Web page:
Fragile Networks: Identifying Vulnerabilities and Synergies in an Uncertain World / Edition 1

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Fragile Networks: Identifying Vulnerabilities and Synergies in an Uncertain World presents a comprehensive study of network systems and the roles these systems play in our everyday lives. This book successfully conceptualizes, defines, and constructs mathematically rigorous, computer-based tools for the assessment of network performance and efficiency, along with robustness and vulnerability analysis. The result is a thorough exploration that promotes an understanding of the critical infrastructure of today's network systems, from congested urban transportation networks and supply chain networks under disruption to financial networks and the Internet.

The authors approach the analyses by abstracting not only topological structures of networks, but also the behavior of network users, the demand for resources, the resulting flows, and the associated costs. Following an introduction to the fundamental methodologies and tools required for network analysis and network vulnerability, the book is organized into three self-contained parts:

Part I-Network Fundamentals, Efficiency Measurement, and Vulnerability Analysis explores the theoretical and practical foundations for a new network efficiency measure in order to assess the importance of network components in various network systems. Methodologies for distinct decision-making behaviors are outlined, along with the tools for qualitative analysis, the algorithms for the computation of solutions, and a thorough discussion of the unified network efficient measure and network robustness with the unified measure.

Part II-Applications and Extensions examines the efficiency changes and the associated cost increments after networkcomponents are eliminated or partially damaged. A discussion of the recently established connections between transportation networks and different critical networks is provided, which demonstrates how the new network measures and robustness indices can be applied to different supply chain, financial, and dynamic networks, including the Internet and electronic power networks.

Part III-Mergers and Acquisitions, Network Integration, and Synergies reveals the connections between transportation networks and different network systems and quantifies the synergies associated with the network systems, from total cost reduction to environmental impact assessment. In the case of mergers and acquisitions, the focus is on supply chain networks. The authors outline a system-optimization perspective for supply chain networks and also formalize coalition formation using game theory with insights into the merger paradox.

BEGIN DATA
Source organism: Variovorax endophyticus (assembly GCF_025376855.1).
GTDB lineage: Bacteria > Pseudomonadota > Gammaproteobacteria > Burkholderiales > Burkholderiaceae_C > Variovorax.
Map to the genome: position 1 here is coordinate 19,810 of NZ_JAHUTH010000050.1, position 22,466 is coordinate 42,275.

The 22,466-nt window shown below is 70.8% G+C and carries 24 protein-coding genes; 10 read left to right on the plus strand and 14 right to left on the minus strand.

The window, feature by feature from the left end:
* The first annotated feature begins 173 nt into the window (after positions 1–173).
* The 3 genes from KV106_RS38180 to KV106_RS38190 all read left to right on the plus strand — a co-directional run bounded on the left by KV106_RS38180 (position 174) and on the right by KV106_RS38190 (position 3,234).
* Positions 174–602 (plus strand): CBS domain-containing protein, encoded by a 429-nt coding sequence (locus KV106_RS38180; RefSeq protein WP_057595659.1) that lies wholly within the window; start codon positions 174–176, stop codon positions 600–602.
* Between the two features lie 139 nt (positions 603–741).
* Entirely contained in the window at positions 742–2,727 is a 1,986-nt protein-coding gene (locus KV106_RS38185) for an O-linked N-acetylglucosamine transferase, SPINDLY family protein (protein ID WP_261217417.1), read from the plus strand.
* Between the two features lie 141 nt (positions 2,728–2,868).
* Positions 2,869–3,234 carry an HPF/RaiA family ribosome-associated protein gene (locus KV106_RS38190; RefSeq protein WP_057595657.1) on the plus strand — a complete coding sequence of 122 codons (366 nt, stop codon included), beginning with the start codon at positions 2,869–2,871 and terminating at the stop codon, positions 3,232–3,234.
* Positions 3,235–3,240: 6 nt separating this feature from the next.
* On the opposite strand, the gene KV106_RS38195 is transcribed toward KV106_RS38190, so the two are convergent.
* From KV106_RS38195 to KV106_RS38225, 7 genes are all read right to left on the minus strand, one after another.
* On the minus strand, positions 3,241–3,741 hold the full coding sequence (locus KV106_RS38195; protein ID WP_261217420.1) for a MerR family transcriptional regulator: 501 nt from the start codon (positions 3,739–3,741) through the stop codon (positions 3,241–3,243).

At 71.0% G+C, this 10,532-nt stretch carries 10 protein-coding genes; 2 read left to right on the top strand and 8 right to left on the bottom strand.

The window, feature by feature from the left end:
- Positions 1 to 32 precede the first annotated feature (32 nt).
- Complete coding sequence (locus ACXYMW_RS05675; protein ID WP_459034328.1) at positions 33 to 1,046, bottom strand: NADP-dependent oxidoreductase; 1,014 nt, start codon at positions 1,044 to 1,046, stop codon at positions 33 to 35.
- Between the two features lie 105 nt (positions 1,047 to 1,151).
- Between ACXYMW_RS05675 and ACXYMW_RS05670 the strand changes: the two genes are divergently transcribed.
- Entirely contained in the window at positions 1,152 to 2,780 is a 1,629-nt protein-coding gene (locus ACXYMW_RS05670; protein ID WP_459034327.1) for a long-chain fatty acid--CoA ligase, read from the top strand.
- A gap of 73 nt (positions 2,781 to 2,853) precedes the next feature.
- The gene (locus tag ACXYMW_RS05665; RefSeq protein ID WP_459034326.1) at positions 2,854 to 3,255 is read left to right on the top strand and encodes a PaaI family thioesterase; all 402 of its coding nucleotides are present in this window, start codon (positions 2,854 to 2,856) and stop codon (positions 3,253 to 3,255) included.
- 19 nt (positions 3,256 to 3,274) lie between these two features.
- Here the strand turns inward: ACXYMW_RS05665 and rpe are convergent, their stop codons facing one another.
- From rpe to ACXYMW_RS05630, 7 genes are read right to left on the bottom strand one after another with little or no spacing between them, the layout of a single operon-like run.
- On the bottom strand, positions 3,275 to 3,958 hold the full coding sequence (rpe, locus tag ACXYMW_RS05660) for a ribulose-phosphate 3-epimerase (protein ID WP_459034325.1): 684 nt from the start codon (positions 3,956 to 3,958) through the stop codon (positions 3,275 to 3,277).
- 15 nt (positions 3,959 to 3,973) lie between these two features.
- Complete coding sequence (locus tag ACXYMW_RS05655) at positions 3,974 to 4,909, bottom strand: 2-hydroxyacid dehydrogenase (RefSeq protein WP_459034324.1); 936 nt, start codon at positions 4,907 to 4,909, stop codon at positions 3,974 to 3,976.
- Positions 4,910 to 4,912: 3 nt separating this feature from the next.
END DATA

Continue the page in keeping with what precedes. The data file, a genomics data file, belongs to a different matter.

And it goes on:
With its numerous network examples and real-world applications, Fragile Networks: Identifying Vulnerabilities and Synergies in an Uncertain World is an excellent book for courses in network science, transportation science, operations management, and financial networks at the upper-undergraduate and graduate levels. It is also a valuable reference for researchers and practitioners in the areas of applied mathematics, computer science, operations research, management science, finance, and economics, as well as industrial, systems, and civil engineering.

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Product Details

  • ISBN-13: 9780470444962
  • Publisher: Wiley
  • Publication date: 7/7/2009
  • Edition number: 1
  • Pages: 313
  • Product dimensions: 6.30 (w) x 9.30 (h) x 0.80 (d)

Meet the Author

Anna Nagurney, PhD, is John F. Smith Memorial Professor in the Department of Finance and Operations Management at the University of Massachusetts Amherst, where she is also the Founding Director of the Virtual Center for Supernetworks and the Supernetworks Laboratory for Computation and Visualization. Dr. Nagurney has over twenty years of academic and industry experience in the areas of transportation networks and congestion management, supply chain management, financial networks, network economics, and dynamic networks. Qiang Qiang, PhD, currently focuses his research on the mathematical modeling of complex decision-making on network systems with a concentration on transportation and logistics.
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Table of Contents

List of Figures xv

List of Tables xxi

Part I Network Fundamentals, Efficiency Measurement, And Vulnerability Analysis

1 Introduction and Overview 3

2 Fundamental Methodologies, Network Models, and Algorithms 13

2.1 Review of Variational Inequality Theory and its Relationships to Optimization 14

2.2 Decentralized Decision-Making and User-Optimization 18

2.2.1 The Network Equilibrium (U-O) Model with Fixed Demands 20

2.2.2 Network Equilibrium (U-O) Models with Elastic Demands 24

2.3 Centralized Decision-Making and System-Optimization 30

2.3.1 The System-Optimization (S-O) Models 30

2.3.2 System-Optimality Conditions 31

2.4 Algorithms 33

2.4.1 Equilibration Algorithms 33

2.4.2 The Projection Method 37

2.4.3 The Modified Projection Method 38

2.4.4 The Euler Method 38

2.5 Sources and Notes 44

3 Network Performance Measurement and Robustness Analysis 47

3.1 Some Preliminaries and Network Centrality Measures 50

3.2 A Unified Network Performance Measure Based on Decentralized Decision-Making 53

3.2.1 A Desirable Property of the Network Performance Measure 54